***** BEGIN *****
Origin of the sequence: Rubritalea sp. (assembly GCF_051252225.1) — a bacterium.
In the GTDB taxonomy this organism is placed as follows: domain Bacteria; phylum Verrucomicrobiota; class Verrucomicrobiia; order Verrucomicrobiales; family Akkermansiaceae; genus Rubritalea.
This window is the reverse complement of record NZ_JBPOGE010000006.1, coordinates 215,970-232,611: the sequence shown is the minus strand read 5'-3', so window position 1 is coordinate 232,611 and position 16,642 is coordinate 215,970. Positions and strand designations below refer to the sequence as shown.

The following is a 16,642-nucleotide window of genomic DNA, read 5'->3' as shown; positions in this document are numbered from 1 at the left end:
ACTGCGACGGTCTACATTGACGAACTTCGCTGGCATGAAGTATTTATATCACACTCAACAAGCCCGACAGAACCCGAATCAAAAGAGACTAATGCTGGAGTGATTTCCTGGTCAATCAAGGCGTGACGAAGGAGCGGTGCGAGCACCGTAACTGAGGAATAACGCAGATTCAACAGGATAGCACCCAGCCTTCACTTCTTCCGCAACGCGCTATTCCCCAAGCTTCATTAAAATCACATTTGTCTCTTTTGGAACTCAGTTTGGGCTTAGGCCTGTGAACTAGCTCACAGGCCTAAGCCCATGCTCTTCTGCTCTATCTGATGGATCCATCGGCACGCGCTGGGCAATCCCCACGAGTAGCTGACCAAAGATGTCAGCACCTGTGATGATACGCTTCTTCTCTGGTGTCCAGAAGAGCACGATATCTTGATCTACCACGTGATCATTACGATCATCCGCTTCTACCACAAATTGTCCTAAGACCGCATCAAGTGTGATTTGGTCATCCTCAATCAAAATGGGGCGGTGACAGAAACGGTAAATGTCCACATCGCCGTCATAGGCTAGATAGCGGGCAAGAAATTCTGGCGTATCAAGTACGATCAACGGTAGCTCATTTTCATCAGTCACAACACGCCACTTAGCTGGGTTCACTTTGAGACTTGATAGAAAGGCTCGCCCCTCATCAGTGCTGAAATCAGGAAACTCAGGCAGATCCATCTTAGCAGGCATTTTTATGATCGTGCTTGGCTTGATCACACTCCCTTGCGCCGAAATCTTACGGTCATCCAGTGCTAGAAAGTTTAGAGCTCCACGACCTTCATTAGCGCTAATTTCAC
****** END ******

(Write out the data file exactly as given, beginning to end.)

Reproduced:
Origin of the sequence: Rubritalea sp. (assembly GCF_051252225.1) — a bacterium.
In the GTDB taxonomy this organism is placed as follows: domain Bacteria; phylum Verrucomicrobiota; class Verrucomicrobiia; order Verrucomicrobiales; family Akkermansiaceae; genus Rubritalea.
This window is the reverse complement of record NZ_JBPOGE010000006.1, coordinates 215,970-232,611: the sequence shown is the minus strand read 5'-3', so window position 1 is coordinate 232,611 and position 16,642 is coordinate 215,970. Positions and strand designations below refer to the sequence as shown.

The following is a 16,642-nucleotide window of genomic DNA, read 5'->3' as shown; positions in this document are numbered from 1 at the left end:
ACTGCGACGGTCTACATTGACGAACTTCGCTGGCATGAAGTATTTATATCACACTCAACAAGCCCGACAGAACCCGAATCAAAAGAGACTAATGCTGGAGTGATTTCCTGGTCAATCAAGGCGTGACGAAGGAGCGGTGCGAGCACCGTAACTGAGGAATAACGCAGATTCAACAGGATAGCACCCAGCCTTCACTTCTTCCGCAACGCGCTATTCCCCAAGCTTCATTAAAATCACATTTGTCTCTTTTGGAACTCAGTTTGGGCTTAGGCCTGTGAACTAGCTCACAGGCCTAAGCCCATGCTCTTCTGCTCTATCTGATGGATCCATCGGCACGCGCTGGGCAATCCCCACGAGTAGCTGACCAAAGATGTCAGCACCTGTGATGATACGCTTCTTCTCTGGTGTCCAGAAGAGCACGATATCTTGATCTACCACGTGATCATTACGATCATCCGCTTCTACCACAAATTGTCCTAAGACCGCATCAAGTGTGATTTGGTCATCCTCAATCAAAATGGGGCGGTGACAGAAACGGTAAATGTCCACATCGCCGTCATAGGCTAGATAGCGGGCAAGAAATTCTGGCGTATCAAGTACGATCAACGGTAGCTCATTTTCATCAGTCACAACACGCCACTTAGCTGGGTTCACTTTGAGACTTGATAGAAAGGCTCGCCCCTCATCAGTGCTGAAATCAGGAAACTCAGGCAGATCCATCTTAGCAGGCATTTTTATGATCGTGCTTGGCTTGATCACACTCCCTTGCGCCGAAATCTTACGGTCATCCAGTGCTAGAAAGTTTAGAGCTCCACGACCTTCATTAGCGCTAATTTCAC